Type

Journal Article

Authors

Hugh Garavan
Robert Hester

Subjects

Psychiatry

Topics
physiopathology inhibition psychology cerebellum male gyrus cinguli memory frontal lobe middle aged adult mental processes humans cognition physiology cocaine related disorders decision making magnetic resonance imaging female

Executive dysfunction in cocaine addiction: evidence for discordant frontal, cingulate, and cerebellar activity. (2004)

Abstract Using a GO-NOGO response inhibition task in which working memory (WM) demands can be varied, we demonstrate that the compromised abilities of cocaine users to exert control over strong prepotent urges are associated with reduced activity in anterior cingulate and right prefrontal cortices, two regions thought to be critical for implementing cognitive control. Furthermore, unlike drug-naive controls, and opposite to the anterior cingulate pattern, cocaine users showed an over-reliance on the left cerebellum, a compensatory pattern previously seen in alcohol addiction. The results indicate that cocaine users find it difficult to inhibit their own actions, particularly when WM demands, which have been shown previously to increase during cue-induced craving for the drug, are increased. The results reveal a neuroanatomical basis for this dysexecutive component to addiction, supporting the suggested importance cognitive functions may play in prolonging abuse or predisposing users toward relapse.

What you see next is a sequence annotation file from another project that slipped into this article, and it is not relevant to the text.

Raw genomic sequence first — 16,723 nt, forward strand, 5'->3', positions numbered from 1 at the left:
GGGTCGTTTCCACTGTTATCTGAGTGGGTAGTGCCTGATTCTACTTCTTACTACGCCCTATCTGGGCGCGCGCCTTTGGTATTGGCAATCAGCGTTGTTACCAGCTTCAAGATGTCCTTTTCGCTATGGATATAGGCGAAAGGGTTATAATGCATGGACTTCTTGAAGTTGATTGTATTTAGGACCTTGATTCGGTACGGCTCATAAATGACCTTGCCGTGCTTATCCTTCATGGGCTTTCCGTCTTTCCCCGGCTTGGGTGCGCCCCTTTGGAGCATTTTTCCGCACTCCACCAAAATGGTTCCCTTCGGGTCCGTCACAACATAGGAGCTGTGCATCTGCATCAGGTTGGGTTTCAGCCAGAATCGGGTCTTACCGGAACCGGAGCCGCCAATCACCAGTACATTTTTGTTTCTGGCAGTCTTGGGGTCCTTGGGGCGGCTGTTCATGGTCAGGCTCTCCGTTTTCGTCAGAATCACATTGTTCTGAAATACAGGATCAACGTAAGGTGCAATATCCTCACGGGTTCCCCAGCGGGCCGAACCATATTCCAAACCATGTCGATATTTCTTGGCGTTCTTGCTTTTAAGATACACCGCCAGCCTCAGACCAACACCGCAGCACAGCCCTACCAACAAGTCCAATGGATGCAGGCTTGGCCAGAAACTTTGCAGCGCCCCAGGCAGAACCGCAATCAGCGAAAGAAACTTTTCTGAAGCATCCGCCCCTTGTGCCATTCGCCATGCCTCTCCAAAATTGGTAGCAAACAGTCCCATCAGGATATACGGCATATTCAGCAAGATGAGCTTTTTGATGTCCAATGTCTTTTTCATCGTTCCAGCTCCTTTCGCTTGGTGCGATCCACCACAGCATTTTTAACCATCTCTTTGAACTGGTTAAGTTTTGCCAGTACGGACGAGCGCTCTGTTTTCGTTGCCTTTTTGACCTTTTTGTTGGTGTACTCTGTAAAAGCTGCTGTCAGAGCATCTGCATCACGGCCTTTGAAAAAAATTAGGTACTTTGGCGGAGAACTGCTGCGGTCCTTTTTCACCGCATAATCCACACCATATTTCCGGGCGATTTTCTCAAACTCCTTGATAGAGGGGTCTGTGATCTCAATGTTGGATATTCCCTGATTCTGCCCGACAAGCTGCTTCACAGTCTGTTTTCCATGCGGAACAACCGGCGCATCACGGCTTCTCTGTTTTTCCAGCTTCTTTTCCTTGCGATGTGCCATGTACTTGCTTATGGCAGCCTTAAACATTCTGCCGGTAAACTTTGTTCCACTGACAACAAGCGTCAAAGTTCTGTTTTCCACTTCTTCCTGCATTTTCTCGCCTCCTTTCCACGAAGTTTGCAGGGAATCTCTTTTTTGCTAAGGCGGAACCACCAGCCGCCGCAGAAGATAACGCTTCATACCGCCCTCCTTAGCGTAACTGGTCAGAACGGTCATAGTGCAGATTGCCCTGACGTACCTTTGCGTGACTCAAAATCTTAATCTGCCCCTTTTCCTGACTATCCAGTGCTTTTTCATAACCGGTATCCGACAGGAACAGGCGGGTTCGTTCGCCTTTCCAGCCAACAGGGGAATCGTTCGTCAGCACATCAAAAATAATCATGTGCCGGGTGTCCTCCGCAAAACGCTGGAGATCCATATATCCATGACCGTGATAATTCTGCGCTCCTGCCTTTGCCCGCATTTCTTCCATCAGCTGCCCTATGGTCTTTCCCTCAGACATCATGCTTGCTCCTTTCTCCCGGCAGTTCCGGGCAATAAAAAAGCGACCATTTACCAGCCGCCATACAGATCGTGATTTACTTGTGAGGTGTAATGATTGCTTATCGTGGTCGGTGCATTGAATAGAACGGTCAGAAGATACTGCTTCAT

Collections Ireland -> Trinity College Dublin -> PubMed

Full list of authors on original publication

Hugh Garavan, Robert Hester

Experts in our system

1
Hugh Garavan
Trinity College Dublin
Total Publications: 160
 
2
Robert Hester
Trinity College Dublin
Total Publications: 14